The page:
Who is the enemy? "The enemy is instability." Just as many soldiers do, Axe points out "the enemy" can be local thugs, feuding tribesmen, Saddam Hussein loyalists and on and on. "It is all contextual and situational. In the big picture, the enemy is instability."
Axe quit a newspaper job to cover the war and didn't care about the politics or morality. "In fact, I tended to be pro-war because I was having fun—I liked the war." It was a grand adventure going to dangerous places. Then Axe covered a huge battle in Afghanistan (where the war's very different than that in Iraq, he says). "What's not fun is watching young guys die, then going to the memorial service and watching their friends weep. It's hard to watch a whole army cry. ... The fun sort of wore off.
"I began to care more about what is this all about, are we making a difference? I used to say I didn't care about politics, but war is politics."
Peace and Justice Action League, Spokane
1st Lieutenant in Vietnam
Notable: His comment on discovering the FBI had infiltrated PJALS, "At least we know somebody was reading our Web site."
"I feel for the members of the military. They are just thrown again and again and again back into danger. Also, the conditions (in Iraq) are more stressful. Anybody who gets into a truck or a Humvee is exposed to IEDs. It doesn't matter if you are a cook or an infantryman."
Cpt. Kory Turnbow
Idaho National Guard
Notable: He survived an assassination attempt, possibly by an Iraqi Army colonel upset at not getting a lucrative contract.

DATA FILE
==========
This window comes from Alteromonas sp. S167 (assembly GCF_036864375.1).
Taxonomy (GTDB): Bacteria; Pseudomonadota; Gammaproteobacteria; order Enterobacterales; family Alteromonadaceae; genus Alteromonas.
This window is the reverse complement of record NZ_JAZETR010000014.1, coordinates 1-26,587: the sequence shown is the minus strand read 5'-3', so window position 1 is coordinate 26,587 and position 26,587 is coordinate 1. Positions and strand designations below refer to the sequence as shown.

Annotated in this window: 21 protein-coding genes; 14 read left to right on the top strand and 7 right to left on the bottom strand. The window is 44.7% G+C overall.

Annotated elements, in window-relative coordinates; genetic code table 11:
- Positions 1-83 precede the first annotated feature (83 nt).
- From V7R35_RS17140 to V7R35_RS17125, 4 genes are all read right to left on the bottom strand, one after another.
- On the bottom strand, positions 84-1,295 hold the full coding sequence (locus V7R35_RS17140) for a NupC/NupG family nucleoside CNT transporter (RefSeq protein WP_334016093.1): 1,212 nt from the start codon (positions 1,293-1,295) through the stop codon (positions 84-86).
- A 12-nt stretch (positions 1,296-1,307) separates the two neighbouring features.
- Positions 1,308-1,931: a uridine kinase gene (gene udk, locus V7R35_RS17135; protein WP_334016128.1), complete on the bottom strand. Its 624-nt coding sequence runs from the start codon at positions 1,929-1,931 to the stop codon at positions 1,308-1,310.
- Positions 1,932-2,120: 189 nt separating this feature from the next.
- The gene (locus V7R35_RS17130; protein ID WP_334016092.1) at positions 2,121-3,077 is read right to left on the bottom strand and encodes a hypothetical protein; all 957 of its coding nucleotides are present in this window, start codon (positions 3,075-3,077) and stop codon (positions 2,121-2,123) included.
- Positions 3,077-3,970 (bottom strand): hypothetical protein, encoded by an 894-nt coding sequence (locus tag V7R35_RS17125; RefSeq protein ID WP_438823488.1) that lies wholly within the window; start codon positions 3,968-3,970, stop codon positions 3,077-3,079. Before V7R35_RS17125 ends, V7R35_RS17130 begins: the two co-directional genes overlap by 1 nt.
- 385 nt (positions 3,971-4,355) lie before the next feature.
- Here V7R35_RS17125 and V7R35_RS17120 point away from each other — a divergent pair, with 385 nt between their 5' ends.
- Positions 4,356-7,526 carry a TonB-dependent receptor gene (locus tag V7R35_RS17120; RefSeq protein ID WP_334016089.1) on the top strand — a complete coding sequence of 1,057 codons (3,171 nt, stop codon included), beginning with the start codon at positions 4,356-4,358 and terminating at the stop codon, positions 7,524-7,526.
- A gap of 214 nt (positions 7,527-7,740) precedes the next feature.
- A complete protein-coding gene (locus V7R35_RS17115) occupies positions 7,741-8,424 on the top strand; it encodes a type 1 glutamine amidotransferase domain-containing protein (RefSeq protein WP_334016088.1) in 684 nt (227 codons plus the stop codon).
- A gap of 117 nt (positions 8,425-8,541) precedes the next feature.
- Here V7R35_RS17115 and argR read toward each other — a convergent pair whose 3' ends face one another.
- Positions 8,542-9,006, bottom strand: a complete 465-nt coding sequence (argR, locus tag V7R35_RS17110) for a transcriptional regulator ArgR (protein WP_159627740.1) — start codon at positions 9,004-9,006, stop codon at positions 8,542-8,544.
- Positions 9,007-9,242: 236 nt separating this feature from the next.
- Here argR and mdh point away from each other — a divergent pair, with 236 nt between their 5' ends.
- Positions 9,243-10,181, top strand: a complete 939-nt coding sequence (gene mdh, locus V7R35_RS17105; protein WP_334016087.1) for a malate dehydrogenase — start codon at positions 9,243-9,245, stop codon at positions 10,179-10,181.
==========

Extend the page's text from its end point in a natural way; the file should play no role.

He was a husband, a law student and eager soldier when he deployed to Iraq in late 2004.
Now, "I'm fresh off a divorce, sold the house. Graduated law school but I just couldn't bring myself to drink the punch ... I realized that's not my path in life. I'm still trying to decide what that path is." He's still an eager soldier.
On the war, he says, "My peers want to blame the media for only reporting death and casualties and not the good news. I wonder if they were in the same war I was. Sure, there was good news—we built a daycare/kindergarten in Taza. A couple of months later, a bomb leveled it at 2 in the morning. We installed a well in a little village ... but nobody can acquire the parts to fix it. It's been a slog."
There's a toll of multiple deployments (and related issues such as stop-loss, where the military can force a soldier to stay in past the end of an enlistment contract). "Families can only take so much of that. ... Well, the fact of the matter is, a lot of families have been shaken apart by this."
Co-founder, Idaho Peace Coalition
Notable: In September 2001, Liz Paul and friends founded Idaho Peace Coalition in Boise.
"We gauge success by the amount of support that we get from our community," she says. "If we didn't have any volunteers, if we didn't have any money, if we didn't have any people coming to everything we organize, then we wouldn't be successful. It's the opposite. Often we are thanked for being the beacon in the storm." The Iraq is controversial, she says, because of people like her.